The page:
Ticket holders are invited to post performance discussions with CSC artists following designated Tuesday performances. Talkbacks are free to all ticket holders, seating subject to availability.
A MONTH IN THE COUNTRY
January 27, February 3 & 10, 2015
Ticket holders are invited to post performance lectures and discussions following designated Saturday matinees. Saturday Symposia are free to all ticket holders, seating subject to availability.
A MONTH IN THE COUNTRY
January 31, 2015
Tatiana Smoliarova is a Professor of Russian and Comparative Literature at Columbia University. Her main fields of interest are the 18-19th century Russian Literature and the history of theater and performance in Russia and France. Courses she teaches at Columbia include: Word and Image in Russian Literature of the Eighteenth to Early Nineteenth Centuries; Eighteenth-Century Russian Poetry; Aesthetics and Politics as well as the popular Theatricality and Spectacle in the History of Russian Culture that she is currently adapting into a book. Ms. Smoliarova’s first book was Paris 1928: Ode Returns to the Theater that examined Sergei Diaghilev’s ballet Ode. She also authored Derzhavin: Lyrics Made Visible, a book on the visual culture in Russia at the turn of the 19th century and one of Russia’s foremost poets of the epoch. Tatiana is happy to be participating in her third Classic Stage Company Symposium having previously spoken about CSC’s productions of The Seagull and The Cherry Orchard. She holds a Ph.D. in Russian Literature from Russian State University for the Humanities and a second Ph.D. in French and Comparative Literature from Université Paris IV – La Sorbonne.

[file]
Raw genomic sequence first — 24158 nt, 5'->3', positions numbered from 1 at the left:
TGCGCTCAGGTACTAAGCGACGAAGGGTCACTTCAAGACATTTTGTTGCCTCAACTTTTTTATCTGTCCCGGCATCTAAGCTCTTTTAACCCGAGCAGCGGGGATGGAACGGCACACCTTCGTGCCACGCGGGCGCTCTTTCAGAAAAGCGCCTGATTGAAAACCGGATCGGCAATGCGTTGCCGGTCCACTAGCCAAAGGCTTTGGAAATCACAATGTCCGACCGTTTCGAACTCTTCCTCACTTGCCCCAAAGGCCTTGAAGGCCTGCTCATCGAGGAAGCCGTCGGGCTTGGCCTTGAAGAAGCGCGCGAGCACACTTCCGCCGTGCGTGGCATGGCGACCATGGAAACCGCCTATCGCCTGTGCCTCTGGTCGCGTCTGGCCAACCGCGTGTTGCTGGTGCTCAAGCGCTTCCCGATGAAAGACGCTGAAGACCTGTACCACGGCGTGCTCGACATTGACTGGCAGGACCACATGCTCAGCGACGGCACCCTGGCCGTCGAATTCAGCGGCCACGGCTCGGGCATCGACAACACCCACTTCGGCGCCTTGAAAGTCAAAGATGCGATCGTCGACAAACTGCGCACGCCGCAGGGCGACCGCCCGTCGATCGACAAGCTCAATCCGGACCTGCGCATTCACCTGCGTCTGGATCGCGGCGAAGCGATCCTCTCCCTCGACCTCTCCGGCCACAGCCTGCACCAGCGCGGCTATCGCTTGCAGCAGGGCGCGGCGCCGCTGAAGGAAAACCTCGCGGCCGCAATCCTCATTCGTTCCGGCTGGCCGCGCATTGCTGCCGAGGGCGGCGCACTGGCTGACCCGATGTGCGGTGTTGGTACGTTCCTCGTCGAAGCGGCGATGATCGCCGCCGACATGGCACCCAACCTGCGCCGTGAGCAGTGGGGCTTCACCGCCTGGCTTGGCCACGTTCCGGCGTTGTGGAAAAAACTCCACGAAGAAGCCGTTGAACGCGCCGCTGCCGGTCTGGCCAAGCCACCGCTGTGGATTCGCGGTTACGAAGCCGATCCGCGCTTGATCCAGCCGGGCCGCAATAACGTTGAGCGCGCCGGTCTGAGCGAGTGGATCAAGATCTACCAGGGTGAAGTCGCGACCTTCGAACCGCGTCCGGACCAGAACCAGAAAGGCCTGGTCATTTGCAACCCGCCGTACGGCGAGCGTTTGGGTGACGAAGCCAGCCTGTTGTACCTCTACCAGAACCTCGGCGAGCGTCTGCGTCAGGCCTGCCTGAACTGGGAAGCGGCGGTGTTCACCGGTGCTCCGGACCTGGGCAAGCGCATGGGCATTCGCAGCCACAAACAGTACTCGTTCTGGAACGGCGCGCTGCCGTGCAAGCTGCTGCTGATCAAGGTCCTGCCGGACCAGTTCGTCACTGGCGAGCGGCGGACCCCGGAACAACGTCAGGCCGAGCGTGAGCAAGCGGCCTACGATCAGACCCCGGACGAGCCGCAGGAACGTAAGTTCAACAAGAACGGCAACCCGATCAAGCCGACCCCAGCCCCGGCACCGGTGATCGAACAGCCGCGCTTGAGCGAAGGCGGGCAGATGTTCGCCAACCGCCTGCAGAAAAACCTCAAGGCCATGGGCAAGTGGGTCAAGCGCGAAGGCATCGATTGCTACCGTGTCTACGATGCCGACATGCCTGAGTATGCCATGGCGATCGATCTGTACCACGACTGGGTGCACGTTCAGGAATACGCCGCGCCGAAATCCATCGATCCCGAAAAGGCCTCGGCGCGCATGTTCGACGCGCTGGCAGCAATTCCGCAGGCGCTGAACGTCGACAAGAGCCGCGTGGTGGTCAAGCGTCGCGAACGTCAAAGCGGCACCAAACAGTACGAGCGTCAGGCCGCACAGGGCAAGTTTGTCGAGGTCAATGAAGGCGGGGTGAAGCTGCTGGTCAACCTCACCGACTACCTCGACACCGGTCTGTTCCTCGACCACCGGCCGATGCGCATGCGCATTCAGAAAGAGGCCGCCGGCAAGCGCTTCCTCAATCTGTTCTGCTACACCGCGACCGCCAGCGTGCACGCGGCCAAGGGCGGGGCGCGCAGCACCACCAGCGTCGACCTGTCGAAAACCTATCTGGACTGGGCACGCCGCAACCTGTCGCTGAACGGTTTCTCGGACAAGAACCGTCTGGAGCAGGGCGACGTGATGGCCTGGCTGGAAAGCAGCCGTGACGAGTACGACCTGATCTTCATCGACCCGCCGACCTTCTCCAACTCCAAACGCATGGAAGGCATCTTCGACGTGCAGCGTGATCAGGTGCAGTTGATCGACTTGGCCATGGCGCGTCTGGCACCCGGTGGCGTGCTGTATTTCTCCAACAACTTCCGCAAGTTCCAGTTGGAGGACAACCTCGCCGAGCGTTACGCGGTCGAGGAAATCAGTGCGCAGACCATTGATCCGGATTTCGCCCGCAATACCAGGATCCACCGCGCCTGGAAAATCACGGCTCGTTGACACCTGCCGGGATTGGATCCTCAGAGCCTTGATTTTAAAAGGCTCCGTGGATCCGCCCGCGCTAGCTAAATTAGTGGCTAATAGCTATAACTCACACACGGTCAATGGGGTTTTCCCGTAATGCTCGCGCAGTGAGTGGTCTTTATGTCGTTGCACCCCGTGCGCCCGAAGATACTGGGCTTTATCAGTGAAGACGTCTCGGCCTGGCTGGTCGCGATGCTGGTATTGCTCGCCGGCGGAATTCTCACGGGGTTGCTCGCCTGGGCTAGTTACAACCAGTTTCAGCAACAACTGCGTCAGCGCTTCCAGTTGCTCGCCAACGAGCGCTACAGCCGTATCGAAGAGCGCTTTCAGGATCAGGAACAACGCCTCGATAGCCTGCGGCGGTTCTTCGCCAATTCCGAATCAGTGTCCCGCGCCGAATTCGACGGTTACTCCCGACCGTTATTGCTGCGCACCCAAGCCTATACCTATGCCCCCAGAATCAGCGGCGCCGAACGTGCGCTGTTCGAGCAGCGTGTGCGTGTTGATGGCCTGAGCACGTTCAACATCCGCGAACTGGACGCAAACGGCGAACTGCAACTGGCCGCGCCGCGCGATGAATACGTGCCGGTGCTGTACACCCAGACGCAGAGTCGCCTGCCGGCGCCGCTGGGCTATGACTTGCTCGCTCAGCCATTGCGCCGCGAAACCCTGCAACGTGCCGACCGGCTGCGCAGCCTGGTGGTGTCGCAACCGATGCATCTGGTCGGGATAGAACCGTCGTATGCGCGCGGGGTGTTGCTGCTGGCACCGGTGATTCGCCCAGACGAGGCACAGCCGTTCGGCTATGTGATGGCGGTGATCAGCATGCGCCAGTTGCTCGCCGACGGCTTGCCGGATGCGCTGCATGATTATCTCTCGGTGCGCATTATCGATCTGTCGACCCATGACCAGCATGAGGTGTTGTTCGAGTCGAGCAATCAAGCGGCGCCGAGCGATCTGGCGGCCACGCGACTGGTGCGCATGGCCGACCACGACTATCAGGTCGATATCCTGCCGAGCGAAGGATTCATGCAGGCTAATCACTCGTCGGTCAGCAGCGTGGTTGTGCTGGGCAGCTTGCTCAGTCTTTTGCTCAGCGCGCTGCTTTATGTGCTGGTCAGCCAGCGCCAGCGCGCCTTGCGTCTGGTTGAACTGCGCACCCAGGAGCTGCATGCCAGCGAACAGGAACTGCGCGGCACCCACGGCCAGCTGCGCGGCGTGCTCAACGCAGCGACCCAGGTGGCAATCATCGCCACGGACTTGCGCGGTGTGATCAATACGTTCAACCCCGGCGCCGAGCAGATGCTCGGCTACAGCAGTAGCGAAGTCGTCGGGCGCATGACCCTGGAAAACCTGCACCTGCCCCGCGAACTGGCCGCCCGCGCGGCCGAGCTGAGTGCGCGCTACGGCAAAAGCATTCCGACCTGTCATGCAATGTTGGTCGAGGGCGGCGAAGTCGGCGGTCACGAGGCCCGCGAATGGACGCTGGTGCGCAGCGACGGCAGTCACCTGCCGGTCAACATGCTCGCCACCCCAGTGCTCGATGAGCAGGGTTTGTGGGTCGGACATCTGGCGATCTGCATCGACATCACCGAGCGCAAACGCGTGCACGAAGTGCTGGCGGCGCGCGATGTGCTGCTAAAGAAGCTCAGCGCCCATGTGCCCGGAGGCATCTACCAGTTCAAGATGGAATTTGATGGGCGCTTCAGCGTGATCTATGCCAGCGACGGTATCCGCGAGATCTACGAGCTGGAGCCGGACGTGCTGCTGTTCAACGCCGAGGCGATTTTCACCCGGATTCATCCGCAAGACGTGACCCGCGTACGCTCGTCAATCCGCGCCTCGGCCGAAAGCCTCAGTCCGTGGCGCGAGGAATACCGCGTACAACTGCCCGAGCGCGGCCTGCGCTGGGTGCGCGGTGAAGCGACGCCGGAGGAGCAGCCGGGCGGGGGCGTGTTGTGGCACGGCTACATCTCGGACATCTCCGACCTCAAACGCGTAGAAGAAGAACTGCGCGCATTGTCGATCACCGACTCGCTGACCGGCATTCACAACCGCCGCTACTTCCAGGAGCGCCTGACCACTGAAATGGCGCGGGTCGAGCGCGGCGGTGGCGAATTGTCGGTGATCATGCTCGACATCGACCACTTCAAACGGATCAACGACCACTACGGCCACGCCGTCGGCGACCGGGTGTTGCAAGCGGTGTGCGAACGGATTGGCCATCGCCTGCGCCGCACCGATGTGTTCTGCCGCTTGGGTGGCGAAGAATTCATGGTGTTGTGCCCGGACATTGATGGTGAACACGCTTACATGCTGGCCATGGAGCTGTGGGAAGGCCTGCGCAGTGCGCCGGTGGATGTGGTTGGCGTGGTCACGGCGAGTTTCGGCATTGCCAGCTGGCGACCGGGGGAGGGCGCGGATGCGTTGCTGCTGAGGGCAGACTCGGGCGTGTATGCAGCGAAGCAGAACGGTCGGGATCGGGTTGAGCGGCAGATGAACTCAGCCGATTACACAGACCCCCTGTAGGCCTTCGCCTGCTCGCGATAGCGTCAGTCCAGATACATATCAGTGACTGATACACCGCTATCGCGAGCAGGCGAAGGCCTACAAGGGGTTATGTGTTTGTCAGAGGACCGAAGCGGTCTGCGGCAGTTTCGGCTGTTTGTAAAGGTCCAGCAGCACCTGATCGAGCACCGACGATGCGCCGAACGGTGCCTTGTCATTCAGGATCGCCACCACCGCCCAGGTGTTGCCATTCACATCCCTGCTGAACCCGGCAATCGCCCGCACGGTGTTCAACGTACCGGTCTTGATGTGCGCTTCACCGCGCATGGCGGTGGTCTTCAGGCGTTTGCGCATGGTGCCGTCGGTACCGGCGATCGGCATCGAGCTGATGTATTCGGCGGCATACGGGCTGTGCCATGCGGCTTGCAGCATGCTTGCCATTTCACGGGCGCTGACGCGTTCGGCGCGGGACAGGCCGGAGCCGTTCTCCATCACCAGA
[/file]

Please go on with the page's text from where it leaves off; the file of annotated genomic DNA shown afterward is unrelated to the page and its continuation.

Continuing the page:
February 7, 2015
Anne Lounsbery, Associate Professor of Russian and Slavic Studies, New York University.
Anne Lounsbery is a specialist in 19th-century Russian and European prose. She’s currently chair of the Department of Russian & Slavic Studies at NYU, where she teaches courses on Russian and European novels, major Russian authors, theories of the novel, and other topics. Her first book was on Nikolai Gogol and Nathaniel Hawthorne, and she’s currently completing a second book about how geographic space is imagined in Russian fiction. She’s happy to be participating in her second Classic Stage Company Symposium, having previously spoken about CSC’s production of Chekhov’s Ivanov. She holds a Ph.D. in Comparative Literature from Harvard.
All dates are subject to change.
|Click here to listen to audio from past Saturday Symposia conversations.|